The boy’s father was a harsh man. Constantly criticizing and belittling others, he was feared by everyone who knew him—but not by his son, who had a wisdom beyond his years.
Right now in India people everywhere are beginning the festivities for Diwali—a holiday celebrating the reappearance of light in the world. Diwali commemorates the return of the avatar, Rama, and his wife, Sita, to their kingdom of Ayodhya after winning the war against the evil king, Ravana, and his forces of darkness.
She lay in the dust by the side of the road, alone and abandoned in her suffering. Her family had rejected her, and this poor widow had made her way to Brindaban, where an estimated ten thousand elderly, homeless women reside, hoping to find solace in the city blessed by the presence of Lord Krishna.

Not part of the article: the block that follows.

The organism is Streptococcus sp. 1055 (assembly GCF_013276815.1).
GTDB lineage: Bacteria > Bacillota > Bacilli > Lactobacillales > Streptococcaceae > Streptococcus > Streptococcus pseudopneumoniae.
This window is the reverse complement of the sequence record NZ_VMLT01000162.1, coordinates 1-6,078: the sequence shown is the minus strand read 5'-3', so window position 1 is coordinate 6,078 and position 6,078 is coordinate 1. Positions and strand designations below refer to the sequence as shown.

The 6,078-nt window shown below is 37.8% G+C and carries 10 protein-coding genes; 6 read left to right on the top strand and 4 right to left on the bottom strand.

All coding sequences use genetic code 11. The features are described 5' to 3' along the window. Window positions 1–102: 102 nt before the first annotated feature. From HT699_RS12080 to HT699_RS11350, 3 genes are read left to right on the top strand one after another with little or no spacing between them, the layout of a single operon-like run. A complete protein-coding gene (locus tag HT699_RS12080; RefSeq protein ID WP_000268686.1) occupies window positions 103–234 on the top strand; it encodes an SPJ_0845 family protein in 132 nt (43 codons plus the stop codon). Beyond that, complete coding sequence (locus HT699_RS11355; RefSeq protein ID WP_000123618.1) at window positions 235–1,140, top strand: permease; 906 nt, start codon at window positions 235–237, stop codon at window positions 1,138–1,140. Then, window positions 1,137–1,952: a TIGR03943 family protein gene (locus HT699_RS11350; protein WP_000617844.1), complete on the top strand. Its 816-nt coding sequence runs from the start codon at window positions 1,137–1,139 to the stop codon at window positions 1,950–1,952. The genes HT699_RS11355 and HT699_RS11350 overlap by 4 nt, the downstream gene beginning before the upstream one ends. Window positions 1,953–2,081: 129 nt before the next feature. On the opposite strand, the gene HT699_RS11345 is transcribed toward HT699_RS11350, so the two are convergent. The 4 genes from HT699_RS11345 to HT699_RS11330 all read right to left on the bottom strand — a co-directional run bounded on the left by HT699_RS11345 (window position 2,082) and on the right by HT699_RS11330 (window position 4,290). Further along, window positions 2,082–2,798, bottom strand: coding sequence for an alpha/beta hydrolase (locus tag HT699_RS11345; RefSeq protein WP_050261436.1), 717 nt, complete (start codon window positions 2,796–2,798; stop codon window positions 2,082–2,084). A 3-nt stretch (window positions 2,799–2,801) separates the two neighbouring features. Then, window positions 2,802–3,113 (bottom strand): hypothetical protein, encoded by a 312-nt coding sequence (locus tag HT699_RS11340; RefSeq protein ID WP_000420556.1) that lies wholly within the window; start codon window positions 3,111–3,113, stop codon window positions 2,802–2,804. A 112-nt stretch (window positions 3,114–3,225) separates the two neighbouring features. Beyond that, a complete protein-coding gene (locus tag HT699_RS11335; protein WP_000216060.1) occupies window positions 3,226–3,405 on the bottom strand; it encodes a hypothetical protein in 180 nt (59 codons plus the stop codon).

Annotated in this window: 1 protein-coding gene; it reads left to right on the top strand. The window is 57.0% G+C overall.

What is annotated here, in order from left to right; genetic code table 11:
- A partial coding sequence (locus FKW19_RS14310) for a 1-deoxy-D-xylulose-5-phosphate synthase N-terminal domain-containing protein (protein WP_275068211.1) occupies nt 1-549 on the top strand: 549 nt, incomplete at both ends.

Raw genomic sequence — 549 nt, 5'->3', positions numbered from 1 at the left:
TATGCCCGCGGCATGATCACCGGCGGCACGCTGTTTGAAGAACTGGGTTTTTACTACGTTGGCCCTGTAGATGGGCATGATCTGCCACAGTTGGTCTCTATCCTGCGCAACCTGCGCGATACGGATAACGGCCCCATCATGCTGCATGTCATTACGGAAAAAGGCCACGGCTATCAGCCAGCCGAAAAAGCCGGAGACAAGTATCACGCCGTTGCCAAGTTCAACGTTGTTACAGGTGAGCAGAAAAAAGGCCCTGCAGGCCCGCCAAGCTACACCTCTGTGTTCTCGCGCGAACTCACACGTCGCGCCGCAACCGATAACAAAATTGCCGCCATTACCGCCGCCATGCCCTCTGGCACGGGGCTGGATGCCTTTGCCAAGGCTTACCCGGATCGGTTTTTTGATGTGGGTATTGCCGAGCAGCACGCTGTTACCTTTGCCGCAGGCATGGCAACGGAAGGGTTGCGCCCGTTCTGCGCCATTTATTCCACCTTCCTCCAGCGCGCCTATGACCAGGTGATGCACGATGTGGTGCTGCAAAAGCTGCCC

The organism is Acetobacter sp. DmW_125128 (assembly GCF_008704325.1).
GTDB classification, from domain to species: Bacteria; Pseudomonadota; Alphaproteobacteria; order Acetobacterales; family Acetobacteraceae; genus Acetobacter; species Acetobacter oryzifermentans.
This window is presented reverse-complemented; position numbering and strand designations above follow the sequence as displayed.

Recently a young man asked us, “Why do we do things that we know will make us unhappy, even when we don’t really want to do them?” This is a universal dilemma, and one that brings so much suffering into life!
Paramhansa Yogananda once said, “I used to think Satan was only a human invention, but now I know, and add my testimony to that of all those who have gone before me, that Satan is a reality. He is a universal, conscious force whose sole aim is to keep all beings bound to the wheel of delusion.”
It was a sweltering summer’s night, and the humidity in the air was so thick you could almost cut it with a knife. Young people in leotards and tights filled the second-floor dance studio, eager for the class to begin. Taking his position in front of the students, the teacher led us through warm-up exercises and movements. Soon everyone was feeling exhilarated, though dripping with perspiration.
Some thirty years ago, my good friend Nayaswami Roma and I decided to run a twenty-six-mile marathon. Neither of us was a particularly great athlete, but we wanted to raise money for the Ananda School, so we took on the challenge and began training for it.